The Crawford family has been harvesting hay and hunting deer on the land being considered for the marijuana operation, and in the interest of neighborly relations, Valley Agriceuticals promised to let them continue on the portion of the property that would not be used for growing. “Now,” Mr. Crawford, 50, said, “being that I’m going to most likely have it, it’s about like your own property, so I might want to put some lime and seed in it.”
About the only discordant voice in town has belonged to Howard Mills, 89, whose farmland was almost the site of the Woodstock festival, where plenty of marijuana was consumed, in 1969. Mr. Mills became a commercial developer. “It’s always good to preserve open space,” Mr. Mills said, standing outside his door. He added, a bit cryptically: “But what you use to save it with, that’s a different story.”
As in other communities around the country that have authorized marijuana-growing operations, security is a concern, given that the plants and the drugs could make inviting targets for thieves. Answering those worries for the company is its security chief, John Cutter, a retired deputy chief in the New York Police Department who oversaw counterterrorism initiatives.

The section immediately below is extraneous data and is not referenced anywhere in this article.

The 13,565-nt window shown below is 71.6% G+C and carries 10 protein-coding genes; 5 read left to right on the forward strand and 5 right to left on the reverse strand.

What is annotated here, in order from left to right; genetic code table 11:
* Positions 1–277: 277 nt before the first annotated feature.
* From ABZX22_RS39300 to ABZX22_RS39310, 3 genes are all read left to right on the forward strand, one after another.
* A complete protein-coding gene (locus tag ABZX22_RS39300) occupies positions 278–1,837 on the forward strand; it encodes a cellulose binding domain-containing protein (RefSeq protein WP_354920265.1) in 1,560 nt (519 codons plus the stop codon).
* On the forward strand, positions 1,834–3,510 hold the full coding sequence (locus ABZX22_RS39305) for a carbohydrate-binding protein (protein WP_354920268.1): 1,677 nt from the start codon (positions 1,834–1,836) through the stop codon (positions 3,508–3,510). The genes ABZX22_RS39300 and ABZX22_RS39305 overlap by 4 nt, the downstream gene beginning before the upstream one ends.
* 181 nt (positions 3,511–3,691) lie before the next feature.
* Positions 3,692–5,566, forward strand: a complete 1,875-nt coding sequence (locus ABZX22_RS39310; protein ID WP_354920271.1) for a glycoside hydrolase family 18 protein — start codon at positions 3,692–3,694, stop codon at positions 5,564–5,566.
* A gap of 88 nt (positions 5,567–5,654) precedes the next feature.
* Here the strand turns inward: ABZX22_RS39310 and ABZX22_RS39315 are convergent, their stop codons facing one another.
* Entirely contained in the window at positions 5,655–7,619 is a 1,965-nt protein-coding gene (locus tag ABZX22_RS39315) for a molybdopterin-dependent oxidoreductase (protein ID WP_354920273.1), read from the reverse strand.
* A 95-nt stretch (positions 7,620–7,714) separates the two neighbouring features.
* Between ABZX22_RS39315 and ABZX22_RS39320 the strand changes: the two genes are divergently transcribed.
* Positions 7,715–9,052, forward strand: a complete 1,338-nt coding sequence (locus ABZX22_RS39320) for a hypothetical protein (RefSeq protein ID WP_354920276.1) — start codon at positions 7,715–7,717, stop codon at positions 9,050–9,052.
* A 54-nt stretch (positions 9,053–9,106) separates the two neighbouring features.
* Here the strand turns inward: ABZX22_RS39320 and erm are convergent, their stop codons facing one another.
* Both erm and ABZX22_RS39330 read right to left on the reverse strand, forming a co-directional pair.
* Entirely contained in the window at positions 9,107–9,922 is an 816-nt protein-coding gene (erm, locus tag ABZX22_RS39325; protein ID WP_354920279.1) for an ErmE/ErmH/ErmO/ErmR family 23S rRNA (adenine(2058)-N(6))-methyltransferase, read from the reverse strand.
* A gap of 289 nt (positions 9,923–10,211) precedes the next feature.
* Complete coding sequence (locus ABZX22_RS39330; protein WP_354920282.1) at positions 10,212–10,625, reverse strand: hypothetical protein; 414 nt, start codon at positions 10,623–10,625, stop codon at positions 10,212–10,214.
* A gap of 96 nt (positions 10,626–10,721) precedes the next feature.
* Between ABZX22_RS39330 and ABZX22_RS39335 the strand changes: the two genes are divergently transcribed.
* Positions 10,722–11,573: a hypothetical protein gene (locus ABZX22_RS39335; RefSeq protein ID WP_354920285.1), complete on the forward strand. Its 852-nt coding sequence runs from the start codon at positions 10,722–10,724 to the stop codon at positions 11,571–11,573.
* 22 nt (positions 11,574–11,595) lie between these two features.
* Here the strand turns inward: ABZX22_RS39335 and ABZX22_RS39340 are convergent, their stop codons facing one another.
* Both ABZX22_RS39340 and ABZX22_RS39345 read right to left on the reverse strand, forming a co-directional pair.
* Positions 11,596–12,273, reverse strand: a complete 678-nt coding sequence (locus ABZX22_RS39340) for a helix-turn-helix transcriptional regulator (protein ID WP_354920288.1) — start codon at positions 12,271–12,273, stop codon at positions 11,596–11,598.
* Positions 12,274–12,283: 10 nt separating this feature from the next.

Tramping through damp, knee-high grass and purple wildflowers recently, Mr. Cutter pointed to old rock walls and thorn bushes, which he described as natural deterrents to intruders. He said he would add welded wire-mesh fencing that is difficult to climb or cut, as well as security cameras and motion sensors.
“I spent 25 years chasing sneakers down the street to lock up people doing drugs illegally,” he said. “The only reason I’m involved with this group is because it’s strictly about medicine, not about helping people get high.”